(b) In the case of any premises, whether residential or not, constructed on or after the 9th day of June, 1955, including premises constructed after the commencement of this Act, the annual rent calculated with reference to the rent agreed upon between the landlord and the tenant when such premises were first let out shall be deemed to be the standard rent for a period of five years from the date of such letting out.

(3) ...............

7. Lawful increase of standard rent in certain cases and recovery of other charges.- (1) Where a landlord has at any time, before the commencement of this Act with or without the approval of the tenant or after the commencement of this Act with the written approval of the tenant or of the Controller, incurred expenditure for any improvement, addition or structural alteration in the premises, not being expenditure on decoration or tenantable repairs necessary or usual for such premises, and the cost of that improvement, addition or alteration has not been taken into account in determining the rent of the premises, the landlord may lawfully increase the standard rent per year by an amount not exceeding seven and one-half per cent of such cost.

(2) ..............

In the present case, the relevant provision is contained in Section 6(1)(B)(2)(b) subject to the application of sub-section (2). Under Section 9(4), however, it is provided as follows:

"9(4): Where for any reason it is not possible to determine the standard rent of any premises on the principles set forth under Section 6, the Controller may fix such rent as would be reasonable having regard to the situation, locality and condition of the premises and the amenities provided therein and where there are similar or nearly similar premises in the locality, having regard also to the standard rent payable in respect of such premises." The appellant has purported to fix the standard rent of the new building under Section 9(4). Both the Single Judge as well as the Division Bench have, however, rightly held that the correct section which has to be applied is Section 6 and the relevant parts thereof. As it is possible to calculate standard rent under Section 6 there is no question resorting to Section 9(4).

The entire question of fixation of rateable value in the cases where the Delhi Rent Control Act is applicable to the premises, has been considered at length by this Court in the case of Balbir Singh (supra). After considering in detail the provisions of the Delhi Rent Control Act and the Delhi Municipal Corporation Act this Court has given its findings in respect of four different categories of cases. It has dealt with:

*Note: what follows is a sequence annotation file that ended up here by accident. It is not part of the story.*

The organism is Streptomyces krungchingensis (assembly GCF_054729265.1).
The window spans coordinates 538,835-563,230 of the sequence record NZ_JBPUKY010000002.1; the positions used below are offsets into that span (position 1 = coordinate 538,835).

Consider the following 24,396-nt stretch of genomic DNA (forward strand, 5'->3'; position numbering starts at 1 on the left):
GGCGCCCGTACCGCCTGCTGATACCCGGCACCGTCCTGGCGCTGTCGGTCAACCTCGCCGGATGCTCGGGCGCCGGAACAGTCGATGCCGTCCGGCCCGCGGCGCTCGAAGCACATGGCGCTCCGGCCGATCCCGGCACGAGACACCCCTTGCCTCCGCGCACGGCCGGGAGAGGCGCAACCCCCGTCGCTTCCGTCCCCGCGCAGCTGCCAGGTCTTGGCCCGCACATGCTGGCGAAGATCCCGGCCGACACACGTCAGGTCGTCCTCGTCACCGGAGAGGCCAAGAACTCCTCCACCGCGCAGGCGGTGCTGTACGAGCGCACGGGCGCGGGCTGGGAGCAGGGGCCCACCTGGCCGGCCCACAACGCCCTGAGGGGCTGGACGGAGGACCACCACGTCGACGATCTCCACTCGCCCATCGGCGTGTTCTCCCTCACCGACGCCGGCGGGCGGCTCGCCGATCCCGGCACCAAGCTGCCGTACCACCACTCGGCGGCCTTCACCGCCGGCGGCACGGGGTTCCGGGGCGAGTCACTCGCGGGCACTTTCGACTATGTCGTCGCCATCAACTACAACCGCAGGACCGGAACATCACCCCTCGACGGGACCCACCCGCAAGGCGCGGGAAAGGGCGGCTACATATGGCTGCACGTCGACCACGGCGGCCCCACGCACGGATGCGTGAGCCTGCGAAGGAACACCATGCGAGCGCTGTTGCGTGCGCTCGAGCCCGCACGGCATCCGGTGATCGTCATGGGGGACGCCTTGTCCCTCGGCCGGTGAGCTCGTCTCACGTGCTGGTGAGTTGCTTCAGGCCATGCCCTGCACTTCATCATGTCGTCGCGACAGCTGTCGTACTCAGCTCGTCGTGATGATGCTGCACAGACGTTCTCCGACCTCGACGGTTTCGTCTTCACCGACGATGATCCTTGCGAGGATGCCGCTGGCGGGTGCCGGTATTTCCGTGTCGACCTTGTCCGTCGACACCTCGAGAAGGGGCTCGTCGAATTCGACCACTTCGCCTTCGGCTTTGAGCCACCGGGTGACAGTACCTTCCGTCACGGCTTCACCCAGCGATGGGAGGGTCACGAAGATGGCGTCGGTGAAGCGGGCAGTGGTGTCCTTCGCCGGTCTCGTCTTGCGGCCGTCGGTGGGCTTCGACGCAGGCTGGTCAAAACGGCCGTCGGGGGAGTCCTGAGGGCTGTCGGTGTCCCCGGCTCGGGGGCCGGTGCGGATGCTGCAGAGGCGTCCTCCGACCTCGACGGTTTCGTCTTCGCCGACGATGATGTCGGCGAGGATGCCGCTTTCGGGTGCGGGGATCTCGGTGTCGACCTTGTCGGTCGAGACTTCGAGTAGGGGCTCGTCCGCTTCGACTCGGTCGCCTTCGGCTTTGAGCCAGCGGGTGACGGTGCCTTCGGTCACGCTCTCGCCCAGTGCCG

(1) Determination of rateable value of self-occupied residential and non-residential premises;

(2) Determination of rateable value of premises which are partly self-occupied and partly tenanted;

(3) Building whose rateable value is to be determined stands on land which is lease hold land with a restriction that the lease hold interest shall not be transferable without the approval of the lessor; and (4) Where the premises are constructed in stages.

The fourth category directly covers the present case.

In the fourth category of premises, when the premises at the first stage of construction are to be assessed for rateable value, the assessing authority has to determine the standard rent of the premises then constructed under the applicable sub-section of Section 6. Where sub-sections (1)(A)(2)(b) or (1)(B)(2)(b) of Section 6 are attracted the standard rent will be on the basis of the cost of construction and the market price of land. Keeping in mind the upper limit fixed by the standard rent and taking into account the various factors discussed in the judgment in Balbir Singh (supra) the assessing authority would then have to determine the rent which the owner of the premises may reasonably expect to get if the premises are let out to a tenant. Such annual rent would represent the rateable value of the premises.

However, this Court has observed in the above judgment that, "The formula set out in sub-section (1)(A)(b) and (1)(B)(2)(b) of Section 6 cannot be applied for determining the standard rent of an addition as if that addition was the only structure standing on the land. The assessing authorities cannot determine the standard rent of the additional structure by taking the reasonable cost of construction of the additional structure and adding to it the market price of land and applying the statutory percentage of 7 1/2 to the aggregate amount. The market price of the land cannot be added twice over, once while determining the standard rent of the original structure and again while determining the standard rent of the additional structure. Once the addition is made, the formula set out in sub-section (1)(A)(2)(b) and (1)(B)(2)(b) of Section 6 can be applied only in relation to the premises as a whole and where the additional structure consists of a distinct and separate unit for occupation, the standard rent would have to be apportioned in the manner indicated in this judgment".